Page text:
Sensations We Experience in Meditation

September 2014

Not everyone experiences physical sensations when they meditate, but those who do are often perplexed since they do not know what is happening to them. There again, the few who simply accept the occurrence of an expanded awareness of their body and go with the flow, seem to enjoy the way areas of their body become the focus of their attention.

What type of sensations might you experience?

You might feel a sense of being at one with the universe, which in a way, is the opposite of concentrating on your body. You may feel as though your consciousness doesn’t reside in a physical form.

You might feel lightheaded, or experience a tingling sensation. Some people report  having involuntary movements, such as a hand rising, while others say that their body twitches.

Why causes sensations during meditation?

The jury is out regarding why some people experience sensations while they meditate. According to some meditation teachers, the phenomenon are caused by the release of stress as part of a healing process that taking place. Others say that sensations occur simply because the brain is relaxed. What we do know, is that people tend to become more aware of physical sensations while they meditate.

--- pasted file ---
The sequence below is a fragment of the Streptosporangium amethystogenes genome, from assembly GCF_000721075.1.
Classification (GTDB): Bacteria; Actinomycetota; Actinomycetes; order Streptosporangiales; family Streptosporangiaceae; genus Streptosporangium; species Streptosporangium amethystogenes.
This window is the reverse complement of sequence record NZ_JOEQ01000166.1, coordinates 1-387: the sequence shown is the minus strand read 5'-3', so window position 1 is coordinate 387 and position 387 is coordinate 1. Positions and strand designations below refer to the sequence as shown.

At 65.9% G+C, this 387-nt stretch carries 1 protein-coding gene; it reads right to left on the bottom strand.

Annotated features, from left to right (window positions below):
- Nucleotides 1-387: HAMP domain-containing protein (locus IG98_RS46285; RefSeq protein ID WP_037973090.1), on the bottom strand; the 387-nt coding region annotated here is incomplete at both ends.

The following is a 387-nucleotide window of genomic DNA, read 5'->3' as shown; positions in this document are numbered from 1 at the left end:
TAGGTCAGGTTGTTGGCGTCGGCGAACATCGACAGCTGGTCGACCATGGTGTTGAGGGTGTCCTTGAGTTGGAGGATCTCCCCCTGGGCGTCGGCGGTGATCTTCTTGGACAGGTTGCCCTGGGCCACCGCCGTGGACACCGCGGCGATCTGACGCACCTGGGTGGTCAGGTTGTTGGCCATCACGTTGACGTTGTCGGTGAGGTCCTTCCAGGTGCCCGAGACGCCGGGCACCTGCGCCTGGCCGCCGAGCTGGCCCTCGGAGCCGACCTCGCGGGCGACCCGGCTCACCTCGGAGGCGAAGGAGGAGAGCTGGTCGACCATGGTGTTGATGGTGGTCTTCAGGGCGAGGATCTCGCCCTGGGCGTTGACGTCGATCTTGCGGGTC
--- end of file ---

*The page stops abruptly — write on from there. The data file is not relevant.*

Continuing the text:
Instead of focusing on the outside world as is typically done, meditations brings the attention to our inner-world, including our body. By concentrating on the process of breathing, on your heart or perhaps, on your chakra points, your attention will be directed to the way your body feels. You might become aware of sensations that regularly occur, but that you don’t usually notice when not meditating.

What should you do when you have sensations?

If you experience sensations, you can visualize yourself breathing into the areas of your body in question. Alternatively, you can just allow them to happen without paying them any more or less attention.

It can be normal to discover that you become aware of your body and of specific sensations while you meditate. Instead of letting them worry you, you can make them part of your practice purposefully, or allow them to simply happen.

 

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